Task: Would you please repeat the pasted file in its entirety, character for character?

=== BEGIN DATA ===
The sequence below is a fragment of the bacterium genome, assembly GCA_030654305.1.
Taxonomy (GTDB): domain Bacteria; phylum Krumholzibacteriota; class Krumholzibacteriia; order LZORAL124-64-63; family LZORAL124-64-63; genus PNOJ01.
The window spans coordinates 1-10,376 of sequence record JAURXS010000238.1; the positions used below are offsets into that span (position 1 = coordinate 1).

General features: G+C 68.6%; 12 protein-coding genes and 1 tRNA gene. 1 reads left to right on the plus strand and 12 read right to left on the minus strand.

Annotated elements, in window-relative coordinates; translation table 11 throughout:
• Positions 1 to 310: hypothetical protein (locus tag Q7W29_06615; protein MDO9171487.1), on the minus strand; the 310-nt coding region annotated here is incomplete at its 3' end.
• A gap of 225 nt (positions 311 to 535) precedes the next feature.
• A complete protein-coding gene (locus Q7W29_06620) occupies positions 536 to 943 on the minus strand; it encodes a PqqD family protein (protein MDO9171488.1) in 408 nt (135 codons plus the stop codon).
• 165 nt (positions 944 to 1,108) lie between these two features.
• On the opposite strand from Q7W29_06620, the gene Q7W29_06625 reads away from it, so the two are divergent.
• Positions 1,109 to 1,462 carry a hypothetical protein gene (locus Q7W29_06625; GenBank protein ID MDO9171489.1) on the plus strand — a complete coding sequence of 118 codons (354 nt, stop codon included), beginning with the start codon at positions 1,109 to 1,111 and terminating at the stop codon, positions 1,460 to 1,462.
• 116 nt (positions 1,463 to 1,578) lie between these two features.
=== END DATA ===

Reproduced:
The sequence below is a fragment of the bacterium genome, assembly GCA_030654305.1.
Taxonomy (GTDB): domain Bacteria; phylum Krumholzibacteriota; class Krumholzibacteriia; order LZORAL124-64-63; family LZORAL124-64-63; genus PNOJ01.
The window spans coordinates 1-10,376 of sequence record JAURXS010000238.1; the positions used below are offsets into that span (position 1 = coordinate 1).

General features: G+C 68.6%; 12 protein-coding genes and 1 tRNA gene. 1 reads left to right on the plus strand and 12 read right to left on the minus strand.

Annotated elements, in window-relative coordinates; translation table 11 throughout:
• Positions 1 to 310: hypothetical protein (locus tag Q7W29_06615; protein MDO9171487.1), on the minus strand; the 310-nt coding region annotated here is incomplete at its 3' end.
• A gap of 225 nt (positions 311 to 535) precedes the next feature.
• A complete protein-coding gene (locus Q7W29_06620) occupies positions 536 to 943 on the minus strand; it encodes a PqqD family protein (protein MDO9171488.1) in 408 nt (135 codons plus the stop codon).
• 165 nt (positions 944 to 1,108) lie between these two features.
• On the opposite strand from Q7W29_06620, the gene Q7W29_06625 reads away from it, so the two are divergent.
• Positions 1,109 to 1,462 carry a hypothetical protein gene (locus Q7W29_06625; GenBank protein ID MDO9171489.1) on the plus strand — a complete coding sequence of 118 codons (354 nt, stop codon included), beginning with the start codon at positions 1,109 to 1,111 and terminating at the stop codon, positions 1,460 to 1,462.
• 116 nt (positions 1,463 to 1,578) lie between these two features.